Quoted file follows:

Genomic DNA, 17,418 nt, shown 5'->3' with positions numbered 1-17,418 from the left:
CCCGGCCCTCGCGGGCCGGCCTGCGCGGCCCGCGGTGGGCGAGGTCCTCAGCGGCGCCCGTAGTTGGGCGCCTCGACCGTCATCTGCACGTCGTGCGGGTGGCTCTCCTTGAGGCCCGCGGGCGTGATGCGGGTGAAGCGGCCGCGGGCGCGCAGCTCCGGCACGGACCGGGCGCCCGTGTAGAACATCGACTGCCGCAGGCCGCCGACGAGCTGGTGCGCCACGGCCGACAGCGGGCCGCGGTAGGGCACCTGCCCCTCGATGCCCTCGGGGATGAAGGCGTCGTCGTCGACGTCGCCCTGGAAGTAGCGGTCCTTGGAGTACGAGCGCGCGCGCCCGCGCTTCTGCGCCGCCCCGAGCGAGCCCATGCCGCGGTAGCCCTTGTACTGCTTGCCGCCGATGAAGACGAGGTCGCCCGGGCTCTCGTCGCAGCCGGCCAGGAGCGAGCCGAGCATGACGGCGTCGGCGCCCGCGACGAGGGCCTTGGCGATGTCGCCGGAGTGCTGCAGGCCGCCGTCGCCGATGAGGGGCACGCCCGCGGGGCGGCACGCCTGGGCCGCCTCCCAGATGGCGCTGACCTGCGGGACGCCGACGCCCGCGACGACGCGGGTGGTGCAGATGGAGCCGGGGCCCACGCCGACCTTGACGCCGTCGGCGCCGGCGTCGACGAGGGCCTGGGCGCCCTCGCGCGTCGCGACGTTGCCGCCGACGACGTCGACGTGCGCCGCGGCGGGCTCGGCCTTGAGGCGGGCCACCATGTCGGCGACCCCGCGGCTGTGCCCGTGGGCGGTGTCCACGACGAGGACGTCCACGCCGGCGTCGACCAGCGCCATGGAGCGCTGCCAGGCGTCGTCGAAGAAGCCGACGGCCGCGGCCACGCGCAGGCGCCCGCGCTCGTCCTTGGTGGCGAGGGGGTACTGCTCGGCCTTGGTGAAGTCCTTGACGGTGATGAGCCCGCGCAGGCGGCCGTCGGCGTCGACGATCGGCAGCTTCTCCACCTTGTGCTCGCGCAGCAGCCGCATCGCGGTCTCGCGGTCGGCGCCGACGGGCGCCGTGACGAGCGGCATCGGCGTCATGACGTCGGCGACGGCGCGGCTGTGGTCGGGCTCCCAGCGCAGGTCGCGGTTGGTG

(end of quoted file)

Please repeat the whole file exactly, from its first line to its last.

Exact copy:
Genomic DNA, 17,418 nt, shown 5'->3' with positions numbered 1-17,418 from the left:
CCCGGCCCTCGCGGGCCGGCCTGCGCGGCCCGCGGTGGGCGAGGTCCTCAGCGGCGCCCGTAGTTGGGCGCCTCGACCGTCATCTGCACGTCGTGCGGGTGGCTCTCCTTGAGGCCCGCGGGCGTGATGCGGGTGAAGCGGCCGCGGGCGCGCAGCTCCGGCACGGACCGGGCGCCCGTGTAGAACATCGACTGCCGCAGGCCGCCGACGAGCTGGTGCGCCACGGCCGACAGCGGGCCGCGGTAGGGCACCTGCCCCTCGATGCCCTCGGGGATGAAGGCGTCGTCGTCGACGTCGCCCTGGAAGTAGCGGTCCTTGGAGTACGAGCGCGCGCGCCCGCGCTTCTGCGCCGCCCCGAGCGAGCCCATGCCGCGGTAGCCCTTGTACTGCTTGCCGCCGATGAAGACGAGGTCGCCCGGGCTCTCGTCGCAGCCGGCCAGGAGCGAGCCGAGCATGACGGCGTCGGCGCCCGCGACGAGGGCCTTGGCGATGTCGCCGGAGTGCTGCAGGCCGCCGTCGCCGATGAGGGGCACGCCCGCGGGGCGGCACGCCTGGGCCGCCTCCCAGATGGCGCTGACCTGCGGGACGCCGACGCCCGCGACGACGCGGGTGGTGCAGATGGAGCCGGGGCCCACGCCGACCTTGACGCCGTCGGCGCCGGCGTCGACGAGGGCCTGGGCGCCCTCGCGCGTCGCGACGTTGCCGCCGACGACGTCGACGTGCGCCGCGGCGGGCTCGGCCTTGAGGCGGGCCACCATGTCGGCGACCCCGCGGCTGTGCCCGTGGGCGGTGTCCACGACGAGGACGTCCACGCCGGCGTCGACCAGCGCCATGGAGCGCTGCCAGGCGTCGTCGAAGAAGCCGACGGCCGCGGCCACGCGCAGGCGCCCGCGCTCGTCCTTGGTGGCGAGGGGGTACTGCTCGGCCTTGGTGAAGTCCTTGACGGTGATGAGCCCGCGCAGGCGGCCGTCGGCGTCGACGATCGGCAGCTTCTCCACCTTGTGCTCGCGCAGCAGCCGCATCGCGGTCTCGCGGTCGGCGCCGACGGGCGCCGTGACGAGCGGCATCGGCGTCATGACGTCGGCGACGGCGCGGCTGTGGTCGGGCTCCCAGCGCAGGTCGCGGTTGGTG